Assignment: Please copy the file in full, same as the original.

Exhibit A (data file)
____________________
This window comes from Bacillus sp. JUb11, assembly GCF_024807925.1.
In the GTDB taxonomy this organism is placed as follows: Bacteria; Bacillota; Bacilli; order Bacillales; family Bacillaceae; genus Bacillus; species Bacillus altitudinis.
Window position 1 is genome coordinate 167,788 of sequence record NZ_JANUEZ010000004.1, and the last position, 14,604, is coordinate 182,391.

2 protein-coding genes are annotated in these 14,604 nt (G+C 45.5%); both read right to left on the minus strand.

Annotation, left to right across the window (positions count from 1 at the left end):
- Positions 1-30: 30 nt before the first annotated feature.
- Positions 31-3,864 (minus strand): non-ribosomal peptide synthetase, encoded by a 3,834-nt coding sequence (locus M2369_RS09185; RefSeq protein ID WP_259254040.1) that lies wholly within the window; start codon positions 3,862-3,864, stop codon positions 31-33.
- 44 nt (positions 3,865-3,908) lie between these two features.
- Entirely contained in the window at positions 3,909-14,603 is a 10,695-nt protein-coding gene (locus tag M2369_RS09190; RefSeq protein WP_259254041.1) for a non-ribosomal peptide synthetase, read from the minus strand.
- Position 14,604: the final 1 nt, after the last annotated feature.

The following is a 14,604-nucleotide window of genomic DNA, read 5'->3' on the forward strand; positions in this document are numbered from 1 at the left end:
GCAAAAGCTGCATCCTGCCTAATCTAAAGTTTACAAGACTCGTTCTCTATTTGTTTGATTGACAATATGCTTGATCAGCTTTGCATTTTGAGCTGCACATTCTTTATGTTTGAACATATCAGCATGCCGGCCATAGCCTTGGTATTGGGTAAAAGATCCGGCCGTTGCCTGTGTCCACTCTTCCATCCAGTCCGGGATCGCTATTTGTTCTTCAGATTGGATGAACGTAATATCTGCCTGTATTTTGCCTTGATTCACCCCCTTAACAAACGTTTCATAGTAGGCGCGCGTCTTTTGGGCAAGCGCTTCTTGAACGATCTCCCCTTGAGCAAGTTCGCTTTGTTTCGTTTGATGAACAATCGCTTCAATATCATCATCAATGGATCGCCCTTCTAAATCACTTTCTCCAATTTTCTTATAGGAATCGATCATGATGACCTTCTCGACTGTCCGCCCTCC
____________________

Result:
This window comes from Bacillus sp. JUb11, assembly GCF_024807925.1.
In the GTDB taxonomy this organism is placed as follows: Bacteria; Bacillota; Bacilli; order Bacillales; family Bacillaceae; genus Bacillus; species Bacillus altitudinis.
Window position 1 is genome coordinate 167,788 of sequence record NZ_JANUEZ010000004.1, and the last position, 14,604, is coordinate 182,391.

2 protein-coding genes are annotated in these 14,604 nt (G+C 45.5%); both read right to left on the minus strand.

Annotation, left to right across the window (positions count from 1 at the left end):
- Positions 1-30: 30 nt before the first annotated feature.
- Positions 31-3,864 (minus strand): non-ribosomal peptide synthetase, encoded by a 3,834-nt coding sequence (locus M2369_RS09185; RefSeq protein ID WP_259254040.1) that lies wholly within the window; start codon positions 3,862-3,864, stop codon positions 31-33.
- 44 nt (positions 3,865-3,908) lie between these two features.
- Entirely contained in the window at positions 3,909-14,603 is a 10,695-nt protein-coding gene (locus tag M2369_RS09190; RefSeq protein WP_259254041.1) for a non-ribosomal peptide synthetase, read from the minus strand.
- Position 14,604: the final 1 nt, after the last annotated feature.

The following is a 14,604-nucleotide window of genomic DNA, read 5'->3' on the forward strand; positions in this document are numbered from 1 at the left end:
GCAAAAGCTGCATCCTGCCTAATCTAAAGTTTACAAGACTCGTTCTCTATTTGTTTGATTGACAATATGCTTGATCAGCTTTGCATTTTGAGCTGCACATTCTTTATGTTTGAACATATCAGCATGCCGGCCATAGCCTTGGTATTGGGTAAAAGATCCGGCCGTTGCCTGTGTCCACTCTTCCATCCAGTCCGGGATCGCTATTTGTTCTTCAGATTGGATGAACGTAATATCTGCCTGTATTTTGCCTTGATTCACCCCCTTAACAAACGTTTCATAGTAGGCGCGCGTCTTTTGGGCAAGCGCTTCTTGAACGATCTCCCCTTGAGCAAGTTCGCTTTGTTTCGTTTGATGAACAATCGCTTCAATATCATCATCAATGGATCGCCCTTCTAAATCACTTTCTCCAATTTTCTTATAGGAATCGATCATGATGACCTTCTCGACTGTCCGCCCTCC